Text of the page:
WUFT News

Profile: Mark Venzke

By on March 8th, 2013


Leah Harding contributed audio reporting.

Mark VenzkeMark Venzke’s résumé already includes antique tourist railway conductor, landscape architect and cab driver.

He’s hoping to add Gainesville mayor to the list.

As a self-described fiscally conservative centrist, Venzke believes that he can “suit the political taste of a broad range of people.” He is running in the public’s interest, he said, without the support of any interest groups.

His campaign is centered around a responsible energy policy, revitalizing trade and service sectors and a more open governance.

If elected, Venzke said he would work to renegotiate the biomass contract, which he believes is one-sided. He wants a plan that would purchase the minimum amount of energy from the biomass plant.  He would spend the rest of taxpayers’ dollars on renewable energy sources.

“We can’t just let (the biomass contract) go and see where it’s going to take us,” he said, “because it has the potential. . . to be financially devastating to our city and to its citizens.”

Venzke also wants to take the mentality of Gainesville’s burgeoning innovation community and apply it to trade and service industries. He would build education and training centers to help more people launch business careers.

He considers himself a part of the innovation community and participated in Gainesville Startup Weekend last September.

Venzke, who frequently attends lectures at the Bob Graham Center for Public Service, said he also wants to bring more intellectualism to city government.

“I have a strong respect for knowledge and information gained systematically through the social science and political sciences,” he said.

He has felt a calling to public service since his young adulthood. A year ago, he ran for Gainesville city commissioner and received a little more than 1 percent of the vote, according to the Alachua County Supervisor of Elections.

Before moving to Gainesville, he worked on political projects ranging from environmental activism to Ross Perot’s 1996 presidential campaign.

Venzke has lived in Gainesville for most of the past decade. In that time, five of his bicycles have been stolen. After he was attacked in his Near South neighborhood in 2011, Venzke has worked to revitalize the area, from cleaning up trash to sending out neighborhood newsletters.

Ten years from now, he hopes that Gainesville will be “a place of great opportunity for those across the socioeconomic and education spectrum.”


This entry was posted in Politics and tagged , , , , , , . Bookmark the permalink.
 

More Stories in Politics

A monitor designed to alert motorists of their exact speed is turned off in Waldo, Florida on September 3. Waldo Police Department is under investigation by the Florida Department of Law Enforcement after the former Police Chief was accused of establishing illegal ticket quotas for officers.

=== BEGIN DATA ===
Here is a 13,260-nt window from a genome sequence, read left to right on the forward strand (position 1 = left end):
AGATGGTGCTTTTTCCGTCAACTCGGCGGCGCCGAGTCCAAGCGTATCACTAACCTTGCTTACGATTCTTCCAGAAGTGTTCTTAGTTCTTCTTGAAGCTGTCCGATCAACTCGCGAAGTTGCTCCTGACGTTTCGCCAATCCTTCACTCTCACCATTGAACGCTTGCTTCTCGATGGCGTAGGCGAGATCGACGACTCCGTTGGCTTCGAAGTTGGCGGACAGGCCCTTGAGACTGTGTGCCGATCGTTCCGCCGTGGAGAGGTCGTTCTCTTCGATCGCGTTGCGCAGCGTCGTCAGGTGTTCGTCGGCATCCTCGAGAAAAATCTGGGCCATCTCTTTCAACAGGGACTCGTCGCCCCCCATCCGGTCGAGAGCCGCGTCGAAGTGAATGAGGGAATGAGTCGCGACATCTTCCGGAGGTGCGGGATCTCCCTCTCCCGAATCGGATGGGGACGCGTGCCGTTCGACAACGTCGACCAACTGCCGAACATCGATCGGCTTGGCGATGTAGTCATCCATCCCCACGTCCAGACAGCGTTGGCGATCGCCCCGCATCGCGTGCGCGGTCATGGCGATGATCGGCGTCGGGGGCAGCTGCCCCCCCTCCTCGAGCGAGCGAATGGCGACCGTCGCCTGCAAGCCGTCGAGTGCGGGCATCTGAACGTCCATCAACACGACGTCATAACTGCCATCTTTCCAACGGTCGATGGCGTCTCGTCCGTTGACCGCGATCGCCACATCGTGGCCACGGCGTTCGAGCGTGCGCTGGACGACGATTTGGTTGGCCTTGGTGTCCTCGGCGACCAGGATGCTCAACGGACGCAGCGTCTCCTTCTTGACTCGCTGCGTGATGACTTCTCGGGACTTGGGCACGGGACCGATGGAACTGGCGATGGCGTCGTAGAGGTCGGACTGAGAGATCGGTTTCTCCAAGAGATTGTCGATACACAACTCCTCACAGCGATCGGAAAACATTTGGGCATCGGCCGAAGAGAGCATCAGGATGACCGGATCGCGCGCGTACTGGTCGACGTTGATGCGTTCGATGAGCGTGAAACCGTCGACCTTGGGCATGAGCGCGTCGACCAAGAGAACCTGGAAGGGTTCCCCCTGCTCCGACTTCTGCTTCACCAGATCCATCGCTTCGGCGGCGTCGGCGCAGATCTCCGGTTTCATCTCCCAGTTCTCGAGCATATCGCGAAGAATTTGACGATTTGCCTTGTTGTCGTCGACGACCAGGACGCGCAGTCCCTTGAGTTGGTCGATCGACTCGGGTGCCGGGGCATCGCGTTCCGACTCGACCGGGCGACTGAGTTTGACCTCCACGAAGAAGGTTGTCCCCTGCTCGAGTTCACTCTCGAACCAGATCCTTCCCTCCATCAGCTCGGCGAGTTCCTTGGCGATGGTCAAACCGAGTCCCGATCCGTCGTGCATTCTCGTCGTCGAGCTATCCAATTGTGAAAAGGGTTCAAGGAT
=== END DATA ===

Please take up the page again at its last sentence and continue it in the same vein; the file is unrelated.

Florida Legislature Passes “Waldo Bill” To Outlaw Ticket Quotas

Traffic ticket quotas for law enforcement agencies are now illegal under a bill unanimously passed by the House in the Florida Legislature. Sent to the desk of Gov. Rick Scott on Wednesday, the “Waldo Bill” got its nickname from the city of Waldo, which was once considered one of the nation’s worst speed traps.


W._Keith_Perry1

Rep. Perry Confirms GRU Governance Bill Is Dead

Rep. Keith Perry confirmed that a bill which would have allowed voters to establish a HB-1325 has died in the Florida House of Representatives. The hearing of HB 1325, was postponed during the last meeting of the Regulatory Affairs Committee.


Florida Senator Marco Rubio

Rubio Announces Presidential Bid In Miami To Mixed Local Response

On Monday, Republican Sen. Marco Rubio announced his bid for presidency in 2016. The event at Freedom Tower in Miami was attended by eager supporters as well as peaceful protestors.


Hemp has a wide variety of commercial uses, including food, cosmetics, paper and bio-fuel. It can be grown organically year-round, and has few weed or insect enemies. Garrett Mastronardi / WUFT News

Florida Lawmakers Set Sights On Industrial Hemp Production

The bill would allow farmers to use a strain of cannabis as a cash crop that would be used to produce industrial items, like textiles. The strains would have much lower levels of THC than those used for medical or recreational purposes. If passed, the law would take effect on July 1.


Run-Off Elections

Gainesville City Commission Run-Offs End In Goston, Budd Victories

Charles Goston and Harvey Budd won their Gainesville City Commission seats after Tuesday’s run-off elections. Goston took the District 1 seat, and Budd won the at-large seat.


Thank you for your support

WUFT depends on the support of our community — people like you — to help us continue to provide quality programming to North Central Florida.
Become a Sustainer
I want to support FM 89.1/NPR
I want to support Florida's 5/PBS
Donate a Vehicle
Underwriting Payments